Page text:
We don't often think of Jesus as having a home do we? We usually emphasise that he was a wandering preacher, who had 'nowhere to lay his head'. Yet for the first thirty or so years of his life he probably lived quietly in Nazareth, probably in one house. And here we are told that he actively chose some obscurity following the execution of John the Baptist, and made his home at Capernaum.
I don't know about you but I find it comforting that Jesus knew what it is to move house, to leave behind the comfortable and familiar, and to begin again in a new place, just as Jo and I have done this week, and just as some of you are doing in moving to a new spiritual home here at St. Francis College. It is not easy to do this, but it is absolutely necessary to the advancement of the kingdom of God. The Spirit calls us onward, and we never know where we may end up. Had you told me thirty odd years ago as I began my ministry in London that one day I would be part of a theological college and parish community in Brisbane I think I would have been astonished!...
Making a transition is rarely easy, is it? Currently I’m conscious of many changes in which I am involved, some of which will take much time, wisdom and energy to unfold. We are, of course, in the very midst of such a change this morning, as Penny and I lay down our callings here, and as all of us open ourselves to the new things that God will do with us in the future. As such, this is a special, and precious, moment, as all holy transitions are. For the test, and the fruit, of God’s love is often found where we experience change. After all, as we see again, strikingly, in our Gospel reading today, our God is a God of a new creation, always calling us forth into new life and growth. Like John the Baptist, some of us are called to let go and pass on the baton. Like the disciples we are all called to ‘come and see’ where Jesus is calling us. Like Simon, we may be called to new names and purposes. Don’t you agree Penny?...
We give thanks to God for all that we have shared in Toowoomba since arriving in 2010 and express our deep gratitude for the prayer, friendship and love of this parish. We feel richly blessed to have been part of the unfolding ministry and mission of Christ in this city and region. For Toowoomba is a very special place. Like anywhere, it is not perfect and has its own challenges and struggles. Yet its blending of heritage and innovation makes the Garden City a fertile space for so many people to flourish. It is therefore a great personal challenge to leave, not least because we have enjoyed so many loving relationships with others, both within and beyond the immediate boundaries of our church communities – far too many and invidious to mention by name! We can also see so much potential for healthy growth of many kinds in both church and the wider community. Fortunately we will not be too far away and very much part of the wider diocese’s support for Toowoomba and the Western Region. (Do please also pop into see us in Milton too if you are passing – and join in our diocesan faith education as and when you can!) We also believe that God has new things in store for this parish, building on the vision and mission action plans we have discerned and nurtured together as clergy and laity in recent years. There are seasons for different gifts and people and God calls us always into new ways and spaces. We hope and trust therefore that seeds we have sown can ripen, prayer and hospitality continue to grow, and Christ’s love be shared more fully and deeply with all God’s children (of whatever culture, gender or sexual orientation, capability, faith (or none). May God bless us all in our lives and endeavours in this continuing journey!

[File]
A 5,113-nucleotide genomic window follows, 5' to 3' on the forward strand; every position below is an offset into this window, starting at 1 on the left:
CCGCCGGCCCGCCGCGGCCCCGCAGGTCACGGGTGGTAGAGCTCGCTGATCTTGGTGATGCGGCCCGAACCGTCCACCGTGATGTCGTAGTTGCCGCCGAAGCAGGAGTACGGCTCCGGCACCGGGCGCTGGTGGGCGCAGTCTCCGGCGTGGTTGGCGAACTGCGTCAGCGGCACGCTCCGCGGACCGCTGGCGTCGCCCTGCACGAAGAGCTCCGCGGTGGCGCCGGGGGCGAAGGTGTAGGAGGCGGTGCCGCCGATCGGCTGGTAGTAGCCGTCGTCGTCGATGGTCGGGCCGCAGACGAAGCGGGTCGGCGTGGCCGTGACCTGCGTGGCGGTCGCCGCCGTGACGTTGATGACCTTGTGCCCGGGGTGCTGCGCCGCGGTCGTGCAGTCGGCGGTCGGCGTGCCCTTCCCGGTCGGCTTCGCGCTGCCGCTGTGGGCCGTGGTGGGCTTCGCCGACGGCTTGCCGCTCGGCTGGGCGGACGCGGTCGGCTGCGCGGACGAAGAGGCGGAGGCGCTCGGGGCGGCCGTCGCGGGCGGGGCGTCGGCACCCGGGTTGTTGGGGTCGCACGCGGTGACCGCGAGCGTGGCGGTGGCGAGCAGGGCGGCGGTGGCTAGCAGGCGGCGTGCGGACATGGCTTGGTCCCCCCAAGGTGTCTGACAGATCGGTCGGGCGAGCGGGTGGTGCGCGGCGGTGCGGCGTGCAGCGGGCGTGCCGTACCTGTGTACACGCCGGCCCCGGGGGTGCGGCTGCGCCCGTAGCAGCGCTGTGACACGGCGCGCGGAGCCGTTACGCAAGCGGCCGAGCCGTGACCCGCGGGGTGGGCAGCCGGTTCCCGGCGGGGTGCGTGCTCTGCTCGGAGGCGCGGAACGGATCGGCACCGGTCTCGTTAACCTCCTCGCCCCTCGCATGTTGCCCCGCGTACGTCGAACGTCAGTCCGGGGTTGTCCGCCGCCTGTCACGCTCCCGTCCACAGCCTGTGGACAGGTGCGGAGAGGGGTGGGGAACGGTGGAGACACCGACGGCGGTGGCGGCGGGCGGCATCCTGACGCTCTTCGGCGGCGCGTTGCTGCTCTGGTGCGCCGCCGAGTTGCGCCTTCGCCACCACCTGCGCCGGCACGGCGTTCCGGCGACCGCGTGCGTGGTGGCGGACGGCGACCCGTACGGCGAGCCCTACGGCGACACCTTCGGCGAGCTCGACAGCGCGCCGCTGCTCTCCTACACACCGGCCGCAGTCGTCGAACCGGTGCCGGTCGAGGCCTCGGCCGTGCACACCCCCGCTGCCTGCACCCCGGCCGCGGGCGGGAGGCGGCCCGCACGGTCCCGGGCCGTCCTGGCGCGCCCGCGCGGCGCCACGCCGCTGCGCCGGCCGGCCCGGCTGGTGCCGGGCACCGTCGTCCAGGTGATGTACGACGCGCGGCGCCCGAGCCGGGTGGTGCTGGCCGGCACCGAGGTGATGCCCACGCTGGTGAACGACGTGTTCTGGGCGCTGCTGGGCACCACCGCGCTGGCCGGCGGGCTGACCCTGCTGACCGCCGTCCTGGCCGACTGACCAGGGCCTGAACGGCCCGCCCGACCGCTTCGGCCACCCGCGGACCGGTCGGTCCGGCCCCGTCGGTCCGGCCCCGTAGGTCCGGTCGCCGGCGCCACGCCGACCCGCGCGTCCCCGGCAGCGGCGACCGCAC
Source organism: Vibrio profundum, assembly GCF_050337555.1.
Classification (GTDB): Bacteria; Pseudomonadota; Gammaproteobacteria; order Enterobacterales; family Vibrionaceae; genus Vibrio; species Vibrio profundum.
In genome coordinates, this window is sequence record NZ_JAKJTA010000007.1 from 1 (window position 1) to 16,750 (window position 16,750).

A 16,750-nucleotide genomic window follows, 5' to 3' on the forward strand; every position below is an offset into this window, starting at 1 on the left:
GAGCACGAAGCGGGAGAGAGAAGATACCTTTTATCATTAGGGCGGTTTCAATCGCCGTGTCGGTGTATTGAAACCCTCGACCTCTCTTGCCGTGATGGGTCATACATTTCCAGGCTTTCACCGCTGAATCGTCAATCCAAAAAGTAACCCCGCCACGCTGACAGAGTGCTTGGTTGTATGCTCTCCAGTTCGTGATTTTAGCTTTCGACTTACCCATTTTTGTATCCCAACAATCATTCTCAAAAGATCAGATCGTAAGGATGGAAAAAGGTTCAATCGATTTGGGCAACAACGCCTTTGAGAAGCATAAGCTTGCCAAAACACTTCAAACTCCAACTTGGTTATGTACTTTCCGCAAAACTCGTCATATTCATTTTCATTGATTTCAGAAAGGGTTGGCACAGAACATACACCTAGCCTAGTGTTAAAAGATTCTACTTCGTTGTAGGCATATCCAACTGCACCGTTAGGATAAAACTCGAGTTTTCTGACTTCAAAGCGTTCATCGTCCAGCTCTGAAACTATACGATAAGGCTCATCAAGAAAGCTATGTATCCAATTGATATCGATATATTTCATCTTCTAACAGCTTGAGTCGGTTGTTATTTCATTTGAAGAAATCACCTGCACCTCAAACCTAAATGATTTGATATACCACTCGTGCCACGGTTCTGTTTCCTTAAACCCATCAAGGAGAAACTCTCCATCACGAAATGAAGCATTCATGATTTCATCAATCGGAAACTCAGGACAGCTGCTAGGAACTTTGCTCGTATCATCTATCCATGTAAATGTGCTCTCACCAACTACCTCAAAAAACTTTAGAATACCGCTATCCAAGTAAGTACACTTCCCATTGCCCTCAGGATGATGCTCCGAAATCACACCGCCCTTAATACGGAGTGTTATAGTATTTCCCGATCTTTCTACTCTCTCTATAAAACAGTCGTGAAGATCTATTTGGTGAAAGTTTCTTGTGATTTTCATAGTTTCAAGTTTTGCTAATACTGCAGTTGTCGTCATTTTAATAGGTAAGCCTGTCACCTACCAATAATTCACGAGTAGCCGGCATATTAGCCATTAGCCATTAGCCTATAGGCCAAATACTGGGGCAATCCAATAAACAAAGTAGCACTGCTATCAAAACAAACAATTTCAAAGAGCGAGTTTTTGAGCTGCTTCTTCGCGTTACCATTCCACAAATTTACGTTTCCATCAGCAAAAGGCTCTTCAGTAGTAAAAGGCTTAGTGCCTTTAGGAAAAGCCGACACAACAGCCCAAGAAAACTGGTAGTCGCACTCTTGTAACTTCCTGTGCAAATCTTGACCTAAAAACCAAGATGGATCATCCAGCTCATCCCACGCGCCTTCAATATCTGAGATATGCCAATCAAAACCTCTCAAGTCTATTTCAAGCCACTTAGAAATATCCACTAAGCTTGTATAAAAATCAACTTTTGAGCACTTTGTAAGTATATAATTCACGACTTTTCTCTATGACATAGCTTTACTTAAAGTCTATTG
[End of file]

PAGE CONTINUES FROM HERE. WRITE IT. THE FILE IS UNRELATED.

from Jo and Penny
So Penny, which is it to be – traditions of gold, or possibilities untold? Which of the two parts of the theme of our 50th Carnival of Flowers Festival would you stress the most? I’m guessing the second part – possibilities untold? Whereas, I reckon you might guess that I’d go for the first part – traditions of gold? Or is the real answer something else altogether: something which transcends and completes them both – traditions of gold and possibilities untold? What do you say?
Most of us probably know the old saying about some of the great Australian metropolitan cities: in Sydney, it is said, they ask ‘how much money do you have?’; in Melbourne, they ask ‘which school did you go to?’; in Adelaide, they ask ‘which church do you attend?’; and in Perth, they ask ‘so what did you come here to get away from?’ There is some truth in that even today. What then, I wonder, would be the question we would ask in Toowoomba? My hope is we would ask ‘what gifts do you have to enrich our world?’ This question is certainly at the heart of Jesus’ good news and behind today's Gospel passage about the nature of divine table fellowship. It is assuredly a great question for us on our parish thanksgiving weekend…
First of all, may we say thankyou for this opportunity of sharing with you. It is actually unusual for us to preach together – and rest assured this does not mean a sermon of twice the usual length! – but we felt it was appropriate to do so in the light of our reading from Galatians today, which includes that amazing declaration of Saint Paul that, among other human differences, ‘there is neither male nor female in Christ Jesus.’ A good deal of our ministry, individually and together, has been seeking to share this central reality of our Faith, that ‘in Christ’ all things are made whole and flourish to their full potential. In a world so sadly divided by competition, by racism, sexism and ‘isms’ of all kinds, this is such vital ‘good news’ we have to share as Christians, beginning with the journey of wholeness we can find ourselves in Christ. In a few minutes, we want to share just three ways in which this is taking place in Toowoomba. Before we share something of Toowoomba however, let us look at our Gospel story today. For you have certainly found your visiting preachers a rip-roaring tale haven’t you?!
sermons and reflections from Penny Jones & Jo Inkpin,